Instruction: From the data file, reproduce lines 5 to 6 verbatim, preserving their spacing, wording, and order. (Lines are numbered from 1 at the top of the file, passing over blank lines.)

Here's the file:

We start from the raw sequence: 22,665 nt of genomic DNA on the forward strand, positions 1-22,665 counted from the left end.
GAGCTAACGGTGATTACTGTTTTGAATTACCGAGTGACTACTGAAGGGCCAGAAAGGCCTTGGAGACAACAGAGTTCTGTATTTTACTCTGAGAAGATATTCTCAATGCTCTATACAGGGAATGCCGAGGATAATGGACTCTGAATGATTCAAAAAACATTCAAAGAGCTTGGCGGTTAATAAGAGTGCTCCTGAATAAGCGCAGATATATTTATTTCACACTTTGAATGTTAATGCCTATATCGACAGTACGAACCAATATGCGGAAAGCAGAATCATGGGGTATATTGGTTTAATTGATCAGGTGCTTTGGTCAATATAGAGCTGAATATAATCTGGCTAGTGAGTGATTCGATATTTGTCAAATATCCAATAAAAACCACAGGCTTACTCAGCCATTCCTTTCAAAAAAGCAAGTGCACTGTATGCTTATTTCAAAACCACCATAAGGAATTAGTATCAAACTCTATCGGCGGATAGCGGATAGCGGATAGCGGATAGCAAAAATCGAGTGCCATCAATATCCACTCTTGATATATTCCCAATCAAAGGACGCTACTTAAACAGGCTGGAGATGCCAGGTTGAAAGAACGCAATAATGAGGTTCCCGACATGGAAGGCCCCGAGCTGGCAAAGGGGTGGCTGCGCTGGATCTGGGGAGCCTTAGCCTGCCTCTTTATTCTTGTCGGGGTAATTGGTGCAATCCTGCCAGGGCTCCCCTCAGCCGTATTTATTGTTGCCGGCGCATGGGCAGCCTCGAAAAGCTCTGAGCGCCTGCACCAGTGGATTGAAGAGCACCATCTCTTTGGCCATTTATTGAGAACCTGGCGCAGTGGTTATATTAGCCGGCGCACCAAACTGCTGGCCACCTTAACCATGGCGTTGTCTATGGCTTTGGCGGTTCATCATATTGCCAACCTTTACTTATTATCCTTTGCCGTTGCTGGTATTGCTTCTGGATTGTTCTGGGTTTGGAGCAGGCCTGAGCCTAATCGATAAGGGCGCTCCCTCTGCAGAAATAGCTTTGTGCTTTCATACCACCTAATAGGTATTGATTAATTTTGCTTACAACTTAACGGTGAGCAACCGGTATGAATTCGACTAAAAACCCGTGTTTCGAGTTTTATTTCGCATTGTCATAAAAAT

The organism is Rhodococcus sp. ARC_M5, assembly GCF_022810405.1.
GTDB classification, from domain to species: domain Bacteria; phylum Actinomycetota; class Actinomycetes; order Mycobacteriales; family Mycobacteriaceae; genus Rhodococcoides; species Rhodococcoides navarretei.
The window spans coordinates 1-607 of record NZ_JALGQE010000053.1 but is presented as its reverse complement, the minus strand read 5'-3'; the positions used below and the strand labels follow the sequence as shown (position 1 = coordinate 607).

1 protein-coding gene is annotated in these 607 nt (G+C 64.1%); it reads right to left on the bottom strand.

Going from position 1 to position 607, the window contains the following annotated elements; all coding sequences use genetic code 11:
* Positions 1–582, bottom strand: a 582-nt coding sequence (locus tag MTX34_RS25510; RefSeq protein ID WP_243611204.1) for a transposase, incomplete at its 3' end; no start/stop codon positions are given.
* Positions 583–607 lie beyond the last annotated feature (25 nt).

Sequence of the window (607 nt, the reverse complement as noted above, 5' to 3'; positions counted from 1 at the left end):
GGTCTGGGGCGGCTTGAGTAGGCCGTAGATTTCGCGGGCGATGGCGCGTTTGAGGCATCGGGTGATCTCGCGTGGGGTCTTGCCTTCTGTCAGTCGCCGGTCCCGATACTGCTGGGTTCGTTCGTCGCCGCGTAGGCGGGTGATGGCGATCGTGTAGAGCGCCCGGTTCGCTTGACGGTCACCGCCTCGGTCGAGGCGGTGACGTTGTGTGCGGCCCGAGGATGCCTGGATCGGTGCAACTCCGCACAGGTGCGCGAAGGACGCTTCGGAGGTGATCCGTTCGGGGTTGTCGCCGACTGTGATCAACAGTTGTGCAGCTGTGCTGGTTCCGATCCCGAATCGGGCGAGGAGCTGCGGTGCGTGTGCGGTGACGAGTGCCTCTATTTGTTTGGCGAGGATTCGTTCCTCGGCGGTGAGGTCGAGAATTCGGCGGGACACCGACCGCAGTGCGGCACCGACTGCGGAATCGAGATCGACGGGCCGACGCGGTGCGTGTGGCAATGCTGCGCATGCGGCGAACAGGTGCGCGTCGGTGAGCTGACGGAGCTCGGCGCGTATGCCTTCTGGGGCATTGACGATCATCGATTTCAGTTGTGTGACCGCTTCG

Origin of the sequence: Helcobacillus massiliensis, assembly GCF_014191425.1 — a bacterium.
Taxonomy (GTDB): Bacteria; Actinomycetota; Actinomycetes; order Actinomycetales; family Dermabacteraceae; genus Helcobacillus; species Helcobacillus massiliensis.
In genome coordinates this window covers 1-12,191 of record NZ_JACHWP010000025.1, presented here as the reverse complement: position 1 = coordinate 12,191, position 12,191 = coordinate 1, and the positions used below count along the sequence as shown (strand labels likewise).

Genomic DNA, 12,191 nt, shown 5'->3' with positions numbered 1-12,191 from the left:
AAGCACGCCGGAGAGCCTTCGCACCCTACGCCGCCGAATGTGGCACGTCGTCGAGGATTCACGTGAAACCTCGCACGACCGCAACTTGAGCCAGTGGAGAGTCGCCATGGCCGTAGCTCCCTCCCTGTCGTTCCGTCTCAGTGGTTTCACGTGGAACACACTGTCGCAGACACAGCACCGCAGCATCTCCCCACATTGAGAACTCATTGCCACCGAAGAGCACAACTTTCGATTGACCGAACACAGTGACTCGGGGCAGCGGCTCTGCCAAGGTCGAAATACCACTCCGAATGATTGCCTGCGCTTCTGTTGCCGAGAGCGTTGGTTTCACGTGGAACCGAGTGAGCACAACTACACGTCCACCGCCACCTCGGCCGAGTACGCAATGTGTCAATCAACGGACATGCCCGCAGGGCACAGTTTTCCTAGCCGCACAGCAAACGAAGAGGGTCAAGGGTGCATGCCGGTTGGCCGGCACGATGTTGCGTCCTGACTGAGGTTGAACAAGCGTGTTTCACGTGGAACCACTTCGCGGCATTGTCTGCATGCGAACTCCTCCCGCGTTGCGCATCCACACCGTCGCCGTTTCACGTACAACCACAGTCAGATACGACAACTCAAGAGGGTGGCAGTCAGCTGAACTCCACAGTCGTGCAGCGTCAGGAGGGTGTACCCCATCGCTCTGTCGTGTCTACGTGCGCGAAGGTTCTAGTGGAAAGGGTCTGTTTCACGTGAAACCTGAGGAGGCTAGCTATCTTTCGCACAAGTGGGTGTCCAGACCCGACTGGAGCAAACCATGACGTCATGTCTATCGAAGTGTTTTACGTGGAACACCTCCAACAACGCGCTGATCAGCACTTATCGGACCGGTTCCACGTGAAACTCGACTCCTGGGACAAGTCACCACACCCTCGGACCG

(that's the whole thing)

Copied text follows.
The window spans coordinates 1-607 of record NZ_JALGQE010000053.1 but is presented as its reverse complement, the minus strand read 5'-3'; the positions used below and the strand labels follow the sequence as shown (position 1 = coordinate 607).

1 protein-coding gene is annotated in these 607 nt (G+C 64.1%); it reads right to left on the bottom strand.